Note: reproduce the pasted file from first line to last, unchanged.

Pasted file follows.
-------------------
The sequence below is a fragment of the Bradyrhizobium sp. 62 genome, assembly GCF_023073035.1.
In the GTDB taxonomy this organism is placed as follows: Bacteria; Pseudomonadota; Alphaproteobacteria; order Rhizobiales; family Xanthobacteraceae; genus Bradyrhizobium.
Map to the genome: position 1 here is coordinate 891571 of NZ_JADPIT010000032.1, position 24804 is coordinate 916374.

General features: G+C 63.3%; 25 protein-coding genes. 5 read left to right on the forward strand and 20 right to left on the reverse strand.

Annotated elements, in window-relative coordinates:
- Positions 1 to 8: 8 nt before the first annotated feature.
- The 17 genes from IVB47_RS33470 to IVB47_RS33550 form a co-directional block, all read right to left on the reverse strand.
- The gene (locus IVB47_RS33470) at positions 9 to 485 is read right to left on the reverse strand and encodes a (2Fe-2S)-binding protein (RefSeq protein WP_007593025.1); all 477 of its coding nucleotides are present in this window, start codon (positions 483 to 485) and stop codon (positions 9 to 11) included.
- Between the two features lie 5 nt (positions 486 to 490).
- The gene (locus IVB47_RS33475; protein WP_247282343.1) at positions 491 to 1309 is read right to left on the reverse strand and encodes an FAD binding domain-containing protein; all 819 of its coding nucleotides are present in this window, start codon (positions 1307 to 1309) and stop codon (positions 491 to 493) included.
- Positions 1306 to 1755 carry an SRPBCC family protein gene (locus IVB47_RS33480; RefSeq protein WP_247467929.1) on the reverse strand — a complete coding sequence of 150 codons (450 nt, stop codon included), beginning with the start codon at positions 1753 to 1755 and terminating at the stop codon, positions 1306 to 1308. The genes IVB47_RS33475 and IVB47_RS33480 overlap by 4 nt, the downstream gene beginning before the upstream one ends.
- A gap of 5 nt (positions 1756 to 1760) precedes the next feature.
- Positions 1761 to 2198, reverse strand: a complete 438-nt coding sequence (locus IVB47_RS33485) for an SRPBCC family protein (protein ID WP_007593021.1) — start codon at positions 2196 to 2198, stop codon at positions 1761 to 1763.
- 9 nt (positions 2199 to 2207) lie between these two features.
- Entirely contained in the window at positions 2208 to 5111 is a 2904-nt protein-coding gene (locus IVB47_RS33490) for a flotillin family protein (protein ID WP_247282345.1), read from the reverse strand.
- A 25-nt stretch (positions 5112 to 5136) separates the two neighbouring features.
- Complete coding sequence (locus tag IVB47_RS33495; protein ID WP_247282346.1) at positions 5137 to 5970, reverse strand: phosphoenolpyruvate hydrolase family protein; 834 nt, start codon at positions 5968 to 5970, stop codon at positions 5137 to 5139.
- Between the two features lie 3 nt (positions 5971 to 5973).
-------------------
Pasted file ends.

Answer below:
The sequence below is a fragment of the Bradyrhizobium sp. 62 genome, assembly GCF_023073035.1.
In the GTDB taxonomy this organism is placed as follows: Bacteria; Pseudomonadota; Alphaproteobacteria; order Rhizobiales; family Xanthobacteraceae; genus Bradyrhizobium.
Map to the genome: position 1 here is coordinate 891571 of NZ_JADPIT010000032.1, position 24804 is coordinate 916374.

General features: G+C 63.3%; 25 protein-coding genes. 5 read left to right on the forward strand and 20 right to left on the reverse strand.

Annotated elements, in window-relative coordinates:
- Positions 1 to 8: 8 nt before the first annotated feature.
- The 17 genes from IVB47_RS33470 to IVB47_RS33550 form a co-directional block, all read right to left on the reverse strand.
- The gene (locus IVB47_RS33470) at positions 9 to 485 is read right to left on the reverse strand and encodes a (2Fe-2S)-binding protein (RefSeq protein WP_007593025.1); all 477 of its coding nucleotides are present in this window, start codon (positions 483 to 485) and stop codon (positions 9 to 11) included.
- Between the two features lie 5 nt (positions 486 to 490).
- The gene (locus IVB47_RS33475; protein WP_247282343.1) at positions 491 to 1309 is read right to left on the reverse strand and encodes an FAD binding domain-containing protein; all 819 of its coding nucleotides are present in this window, start codon (positions 1307 to 1309) and stop codon (positions 491 to 493) included.
- Positions 1306 to 1755 carry an SRPBCC family protein gene (locus IVB47_RS33480; RefSeq protein WP_247467929.1) on the reverse strand — a complete coding sequence of 150 codons (450 nt, stop codon included), beginning with the start codon at positions 1753 to 1755 and terminating at the stop codon, positions 1306 to 1308. The genes IVB47_RS33475 and IVB47_RS33480 overlap by 4 nt, the downstream gene beginning before the upstream one ends.
- A gap of 5 nt (positions 1756 to 1760) precedes the next feature.
- Positions 1761 to 2198, reverse strand: a complete 438-nt coding sequence (locus IVB47_RS33485) for an SRPBCC family protein (protein ID WP_007593021.1) — start codon at positions 2196 to 2198, stop codon at positions 1761 to 1763.
- 9 nt (positions 2199 to 2207) lie between these two features.
- Entirely contained in the window at positions 2208 to 5111 is a 2904-nt protein-coding gene (locus IVB47_RS33490) for a flotillin family protein (protein ID WP_247282345.1), read from the reverse strand.
- A 25-nt stretch (positions 5112 to 5136) separates the two neighbouring features.
- Complete coding sequence (locus tag IVB47_RS33495; protein ID WP_247282346.1) at positions 5137 to 5970, reverse strand: phosphoenolpyruvate hydrolase family protein; 834 nt, start codon at positions 5968 to 5970, stop codon at positions 5137 to 5139.
- Between the two features lie 3 nt (positions 5971 to 5973).